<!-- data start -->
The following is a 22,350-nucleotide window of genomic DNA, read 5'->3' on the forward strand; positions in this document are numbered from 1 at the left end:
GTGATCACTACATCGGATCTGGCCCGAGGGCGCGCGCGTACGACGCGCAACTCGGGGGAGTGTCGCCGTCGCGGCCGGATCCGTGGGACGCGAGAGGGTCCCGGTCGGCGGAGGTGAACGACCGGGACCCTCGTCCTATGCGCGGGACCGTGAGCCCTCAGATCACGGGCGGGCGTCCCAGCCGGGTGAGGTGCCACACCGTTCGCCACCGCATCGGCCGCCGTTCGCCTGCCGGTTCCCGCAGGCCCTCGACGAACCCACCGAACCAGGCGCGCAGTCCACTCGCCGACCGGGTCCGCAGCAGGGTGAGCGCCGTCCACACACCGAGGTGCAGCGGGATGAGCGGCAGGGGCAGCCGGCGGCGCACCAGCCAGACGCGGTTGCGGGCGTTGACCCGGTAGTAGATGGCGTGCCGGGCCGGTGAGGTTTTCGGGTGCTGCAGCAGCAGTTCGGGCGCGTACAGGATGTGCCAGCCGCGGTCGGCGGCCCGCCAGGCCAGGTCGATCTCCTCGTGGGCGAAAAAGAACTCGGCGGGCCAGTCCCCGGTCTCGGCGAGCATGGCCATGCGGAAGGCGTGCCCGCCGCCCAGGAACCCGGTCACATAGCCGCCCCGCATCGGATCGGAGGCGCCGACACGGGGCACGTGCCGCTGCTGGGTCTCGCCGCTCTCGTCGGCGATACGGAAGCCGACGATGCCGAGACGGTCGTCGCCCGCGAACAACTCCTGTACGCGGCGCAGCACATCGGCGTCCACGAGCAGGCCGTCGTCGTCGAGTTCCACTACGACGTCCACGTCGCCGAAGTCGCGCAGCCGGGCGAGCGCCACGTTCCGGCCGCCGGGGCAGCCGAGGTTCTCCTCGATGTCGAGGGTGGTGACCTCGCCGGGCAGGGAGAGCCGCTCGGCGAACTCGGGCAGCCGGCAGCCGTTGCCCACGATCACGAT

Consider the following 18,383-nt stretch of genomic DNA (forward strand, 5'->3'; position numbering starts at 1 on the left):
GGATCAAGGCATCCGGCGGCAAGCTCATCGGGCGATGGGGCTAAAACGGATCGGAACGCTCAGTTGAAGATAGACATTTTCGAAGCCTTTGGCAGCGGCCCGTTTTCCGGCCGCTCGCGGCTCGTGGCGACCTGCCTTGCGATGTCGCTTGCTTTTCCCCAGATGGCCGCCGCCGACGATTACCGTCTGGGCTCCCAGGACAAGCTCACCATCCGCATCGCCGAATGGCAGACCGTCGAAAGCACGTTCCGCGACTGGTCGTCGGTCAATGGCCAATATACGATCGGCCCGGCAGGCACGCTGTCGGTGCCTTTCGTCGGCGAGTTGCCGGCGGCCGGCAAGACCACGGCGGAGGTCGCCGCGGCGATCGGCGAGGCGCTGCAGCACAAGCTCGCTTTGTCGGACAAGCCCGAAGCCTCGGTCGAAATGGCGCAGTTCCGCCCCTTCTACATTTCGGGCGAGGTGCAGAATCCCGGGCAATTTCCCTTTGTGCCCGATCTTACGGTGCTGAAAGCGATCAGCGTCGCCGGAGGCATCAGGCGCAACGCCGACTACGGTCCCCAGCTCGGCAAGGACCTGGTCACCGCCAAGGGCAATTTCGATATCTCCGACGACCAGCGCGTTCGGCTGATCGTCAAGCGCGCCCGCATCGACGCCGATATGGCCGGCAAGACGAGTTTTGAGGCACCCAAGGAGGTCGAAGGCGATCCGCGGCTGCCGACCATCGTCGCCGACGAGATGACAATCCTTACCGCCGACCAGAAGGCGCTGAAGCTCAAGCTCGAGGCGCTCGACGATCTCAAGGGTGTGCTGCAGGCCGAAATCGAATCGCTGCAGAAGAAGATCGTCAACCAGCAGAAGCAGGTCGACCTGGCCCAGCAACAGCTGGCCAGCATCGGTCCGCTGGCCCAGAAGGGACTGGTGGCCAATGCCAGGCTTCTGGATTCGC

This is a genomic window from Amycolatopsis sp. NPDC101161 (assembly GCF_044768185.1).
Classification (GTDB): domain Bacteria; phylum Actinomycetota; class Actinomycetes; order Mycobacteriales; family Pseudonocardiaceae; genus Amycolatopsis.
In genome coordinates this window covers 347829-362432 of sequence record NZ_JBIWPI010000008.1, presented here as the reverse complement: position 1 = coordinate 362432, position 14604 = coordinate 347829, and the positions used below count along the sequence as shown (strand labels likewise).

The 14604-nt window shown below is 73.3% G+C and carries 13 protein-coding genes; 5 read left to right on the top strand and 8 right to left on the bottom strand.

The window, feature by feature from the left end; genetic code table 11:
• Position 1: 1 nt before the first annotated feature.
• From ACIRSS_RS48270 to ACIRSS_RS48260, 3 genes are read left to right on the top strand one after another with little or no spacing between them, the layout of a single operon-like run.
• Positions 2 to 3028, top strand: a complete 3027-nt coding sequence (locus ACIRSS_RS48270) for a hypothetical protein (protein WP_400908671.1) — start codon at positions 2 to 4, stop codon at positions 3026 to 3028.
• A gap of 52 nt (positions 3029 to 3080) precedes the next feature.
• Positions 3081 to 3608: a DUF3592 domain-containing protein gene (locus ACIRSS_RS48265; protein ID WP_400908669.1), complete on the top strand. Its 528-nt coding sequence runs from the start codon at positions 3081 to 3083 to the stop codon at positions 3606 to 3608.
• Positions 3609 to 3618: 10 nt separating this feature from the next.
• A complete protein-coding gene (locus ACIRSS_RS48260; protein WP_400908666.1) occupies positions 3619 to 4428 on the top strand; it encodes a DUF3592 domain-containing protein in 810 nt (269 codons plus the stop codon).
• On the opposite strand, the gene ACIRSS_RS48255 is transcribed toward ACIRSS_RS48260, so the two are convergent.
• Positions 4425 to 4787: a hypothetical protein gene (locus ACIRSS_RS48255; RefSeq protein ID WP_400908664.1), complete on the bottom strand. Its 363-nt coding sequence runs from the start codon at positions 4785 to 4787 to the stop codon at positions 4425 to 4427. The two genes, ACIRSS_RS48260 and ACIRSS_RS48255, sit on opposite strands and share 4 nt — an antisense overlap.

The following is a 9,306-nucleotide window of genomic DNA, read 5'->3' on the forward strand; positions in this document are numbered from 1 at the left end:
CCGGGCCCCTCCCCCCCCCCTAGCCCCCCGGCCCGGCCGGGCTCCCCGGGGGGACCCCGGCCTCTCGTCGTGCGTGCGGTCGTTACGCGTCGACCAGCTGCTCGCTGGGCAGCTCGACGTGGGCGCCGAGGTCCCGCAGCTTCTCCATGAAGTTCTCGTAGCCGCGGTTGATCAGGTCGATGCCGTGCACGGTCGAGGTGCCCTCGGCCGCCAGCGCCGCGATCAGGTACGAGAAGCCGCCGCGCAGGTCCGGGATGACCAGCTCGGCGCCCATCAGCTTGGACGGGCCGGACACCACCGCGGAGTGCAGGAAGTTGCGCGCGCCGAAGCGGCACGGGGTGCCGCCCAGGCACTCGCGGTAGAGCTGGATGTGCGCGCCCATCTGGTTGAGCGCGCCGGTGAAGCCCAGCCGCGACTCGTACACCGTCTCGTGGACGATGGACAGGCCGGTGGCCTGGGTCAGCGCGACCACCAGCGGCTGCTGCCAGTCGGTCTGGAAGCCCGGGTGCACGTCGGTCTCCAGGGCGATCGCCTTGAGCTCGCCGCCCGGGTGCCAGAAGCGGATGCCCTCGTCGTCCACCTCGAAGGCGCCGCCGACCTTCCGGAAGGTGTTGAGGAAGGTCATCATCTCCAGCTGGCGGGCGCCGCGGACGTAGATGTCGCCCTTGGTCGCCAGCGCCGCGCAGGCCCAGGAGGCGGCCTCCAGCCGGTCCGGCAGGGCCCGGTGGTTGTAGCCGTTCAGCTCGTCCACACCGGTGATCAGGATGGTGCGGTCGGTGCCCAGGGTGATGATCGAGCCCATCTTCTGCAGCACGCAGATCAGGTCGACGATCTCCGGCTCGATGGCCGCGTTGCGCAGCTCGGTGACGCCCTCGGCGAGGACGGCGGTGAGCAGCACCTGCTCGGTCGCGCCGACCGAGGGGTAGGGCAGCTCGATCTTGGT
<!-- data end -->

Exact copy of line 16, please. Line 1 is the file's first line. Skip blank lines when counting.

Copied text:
• A complete protein-coding gene (locus ACIRSS_RS48260; protein WP_400908666.1) occupies positions 3619 to 4428 on the top strand; it encodes a DUF3592 domain-containing protein in 810 nt (269 codons plus the stop codon).